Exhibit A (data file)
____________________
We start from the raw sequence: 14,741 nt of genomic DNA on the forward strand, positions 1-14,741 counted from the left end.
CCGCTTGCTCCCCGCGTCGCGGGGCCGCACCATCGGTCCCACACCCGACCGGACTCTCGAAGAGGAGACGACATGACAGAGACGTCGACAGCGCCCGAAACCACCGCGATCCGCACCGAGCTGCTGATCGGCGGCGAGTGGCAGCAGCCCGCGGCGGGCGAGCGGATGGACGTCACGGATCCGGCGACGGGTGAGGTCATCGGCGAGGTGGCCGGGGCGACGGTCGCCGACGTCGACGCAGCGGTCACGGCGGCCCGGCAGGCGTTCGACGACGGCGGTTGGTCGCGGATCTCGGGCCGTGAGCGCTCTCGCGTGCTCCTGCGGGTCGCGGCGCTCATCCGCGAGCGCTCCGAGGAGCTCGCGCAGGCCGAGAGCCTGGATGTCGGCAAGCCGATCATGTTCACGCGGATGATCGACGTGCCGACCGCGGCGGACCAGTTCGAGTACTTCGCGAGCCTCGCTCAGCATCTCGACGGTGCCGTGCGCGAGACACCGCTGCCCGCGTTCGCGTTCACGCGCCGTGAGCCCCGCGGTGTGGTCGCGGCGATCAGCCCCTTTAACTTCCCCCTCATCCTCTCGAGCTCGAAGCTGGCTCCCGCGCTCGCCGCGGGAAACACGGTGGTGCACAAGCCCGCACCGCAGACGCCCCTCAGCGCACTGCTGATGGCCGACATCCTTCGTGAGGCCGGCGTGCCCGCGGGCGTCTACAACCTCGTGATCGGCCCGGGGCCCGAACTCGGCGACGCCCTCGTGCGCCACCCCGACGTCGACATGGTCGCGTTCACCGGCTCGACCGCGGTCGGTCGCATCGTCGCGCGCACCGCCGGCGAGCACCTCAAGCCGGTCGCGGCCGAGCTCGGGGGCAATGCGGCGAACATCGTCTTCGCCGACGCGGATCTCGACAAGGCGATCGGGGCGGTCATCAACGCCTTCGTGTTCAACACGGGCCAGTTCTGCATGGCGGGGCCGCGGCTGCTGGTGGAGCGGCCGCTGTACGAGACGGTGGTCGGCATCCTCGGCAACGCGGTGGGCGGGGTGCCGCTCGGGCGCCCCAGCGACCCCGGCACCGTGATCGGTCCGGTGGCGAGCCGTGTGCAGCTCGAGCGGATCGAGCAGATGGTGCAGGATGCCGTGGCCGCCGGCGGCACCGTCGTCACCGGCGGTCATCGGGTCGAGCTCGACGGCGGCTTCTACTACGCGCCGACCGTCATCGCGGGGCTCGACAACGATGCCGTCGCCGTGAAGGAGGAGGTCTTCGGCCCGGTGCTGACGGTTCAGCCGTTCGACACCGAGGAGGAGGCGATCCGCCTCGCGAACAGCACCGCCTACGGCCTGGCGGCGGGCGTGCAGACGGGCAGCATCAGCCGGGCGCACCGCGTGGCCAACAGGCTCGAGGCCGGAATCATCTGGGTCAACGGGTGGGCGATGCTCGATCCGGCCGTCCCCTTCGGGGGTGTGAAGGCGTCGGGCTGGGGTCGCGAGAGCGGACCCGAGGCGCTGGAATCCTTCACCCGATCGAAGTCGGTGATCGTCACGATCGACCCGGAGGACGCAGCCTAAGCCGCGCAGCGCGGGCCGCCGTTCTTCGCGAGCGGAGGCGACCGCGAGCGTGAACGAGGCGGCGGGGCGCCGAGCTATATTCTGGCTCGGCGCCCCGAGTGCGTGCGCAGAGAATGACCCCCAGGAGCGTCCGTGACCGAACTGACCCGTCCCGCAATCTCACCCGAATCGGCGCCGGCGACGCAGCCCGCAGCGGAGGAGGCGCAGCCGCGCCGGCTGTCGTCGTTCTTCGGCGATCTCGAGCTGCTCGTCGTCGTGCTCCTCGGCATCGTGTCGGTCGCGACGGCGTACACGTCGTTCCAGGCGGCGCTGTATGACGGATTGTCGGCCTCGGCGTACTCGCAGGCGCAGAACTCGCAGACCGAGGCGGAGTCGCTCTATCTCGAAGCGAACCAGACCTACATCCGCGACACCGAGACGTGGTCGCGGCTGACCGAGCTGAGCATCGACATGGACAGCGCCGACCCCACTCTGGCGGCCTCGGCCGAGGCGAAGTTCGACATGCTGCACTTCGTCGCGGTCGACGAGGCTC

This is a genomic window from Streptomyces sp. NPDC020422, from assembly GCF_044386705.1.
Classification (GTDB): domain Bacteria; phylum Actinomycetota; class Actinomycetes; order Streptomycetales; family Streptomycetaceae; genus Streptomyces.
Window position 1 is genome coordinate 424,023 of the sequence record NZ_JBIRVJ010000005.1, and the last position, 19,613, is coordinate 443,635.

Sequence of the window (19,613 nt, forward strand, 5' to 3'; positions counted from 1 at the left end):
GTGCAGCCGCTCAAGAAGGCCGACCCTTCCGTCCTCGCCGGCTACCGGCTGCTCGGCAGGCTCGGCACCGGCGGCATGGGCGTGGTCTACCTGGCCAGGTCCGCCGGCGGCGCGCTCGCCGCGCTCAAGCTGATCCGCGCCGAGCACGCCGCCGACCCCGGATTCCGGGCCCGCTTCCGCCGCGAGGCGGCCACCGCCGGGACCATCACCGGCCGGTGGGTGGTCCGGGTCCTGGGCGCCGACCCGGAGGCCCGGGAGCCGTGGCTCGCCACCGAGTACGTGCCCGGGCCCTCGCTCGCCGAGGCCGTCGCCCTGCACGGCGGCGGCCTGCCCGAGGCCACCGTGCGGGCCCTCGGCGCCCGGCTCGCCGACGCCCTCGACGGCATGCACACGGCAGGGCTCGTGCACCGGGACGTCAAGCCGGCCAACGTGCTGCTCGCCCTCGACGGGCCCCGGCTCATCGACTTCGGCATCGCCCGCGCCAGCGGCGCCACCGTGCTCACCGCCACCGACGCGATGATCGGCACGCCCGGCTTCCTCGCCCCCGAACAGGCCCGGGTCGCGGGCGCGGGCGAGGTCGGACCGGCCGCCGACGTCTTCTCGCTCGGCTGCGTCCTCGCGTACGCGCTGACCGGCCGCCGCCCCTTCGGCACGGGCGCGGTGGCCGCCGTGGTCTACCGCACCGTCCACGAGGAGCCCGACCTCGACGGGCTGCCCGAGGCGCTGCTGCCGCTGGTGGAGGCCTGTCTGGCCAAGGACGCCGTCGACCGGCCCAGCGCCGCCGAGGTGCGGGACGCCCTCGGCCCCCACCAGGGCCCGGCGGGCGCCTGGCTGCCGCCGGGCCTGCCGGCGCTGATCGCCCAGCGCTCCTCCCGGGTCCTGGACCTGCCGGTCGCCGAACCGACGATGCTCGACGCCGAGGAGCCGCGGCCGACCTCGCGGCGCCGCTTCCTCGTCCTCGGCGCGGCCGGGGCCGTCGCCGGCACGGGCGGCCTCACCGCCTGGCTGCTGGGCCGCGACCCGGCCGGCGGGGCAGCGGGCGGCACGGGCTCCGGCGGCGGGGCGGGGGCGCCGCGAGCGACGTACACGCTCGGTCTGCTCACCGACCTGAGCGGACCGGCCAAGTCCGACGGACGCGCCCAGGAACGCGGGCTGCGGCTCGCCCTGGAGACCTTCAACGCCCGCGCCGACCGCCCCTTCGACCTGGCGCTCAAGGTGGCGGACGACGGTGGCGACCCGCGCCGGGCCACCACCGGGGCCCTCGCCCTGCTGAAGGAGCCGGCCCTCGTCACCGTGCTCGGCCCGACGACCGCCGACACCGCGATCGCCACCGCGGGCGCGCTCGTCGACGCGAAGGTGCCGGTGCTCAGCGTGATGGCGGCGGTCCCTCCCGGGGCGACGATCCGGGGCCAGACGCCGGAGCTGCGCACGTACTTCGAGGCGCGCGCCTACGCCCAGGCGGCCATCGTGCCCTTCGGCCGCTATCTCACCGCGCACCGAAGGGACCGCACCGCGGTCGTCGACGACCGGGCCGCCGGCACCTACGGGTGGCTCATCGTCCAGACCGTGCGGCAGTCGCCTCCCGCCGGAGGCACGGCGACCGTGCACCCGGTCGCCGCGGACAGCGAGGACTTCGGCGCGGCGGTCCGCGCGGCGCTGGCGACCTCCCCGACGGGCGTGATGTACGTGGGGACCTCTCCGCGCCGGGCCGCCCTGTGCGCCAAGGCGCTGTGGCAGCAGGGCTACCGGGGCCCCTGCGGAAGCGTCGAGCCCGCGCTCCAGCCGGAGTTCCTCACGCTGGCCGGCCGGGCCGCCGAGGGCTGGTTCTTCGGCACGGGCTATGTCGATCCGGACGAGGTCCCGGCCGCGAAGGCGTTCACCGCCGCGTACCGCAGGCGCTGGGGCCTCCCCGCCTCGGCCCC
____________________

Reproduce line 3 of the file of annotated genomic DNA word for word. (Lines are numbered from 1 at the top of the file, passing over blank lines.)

This is a genomic window from Streptomyces sp. NPDC020422, from assembly GCF_044386705.1.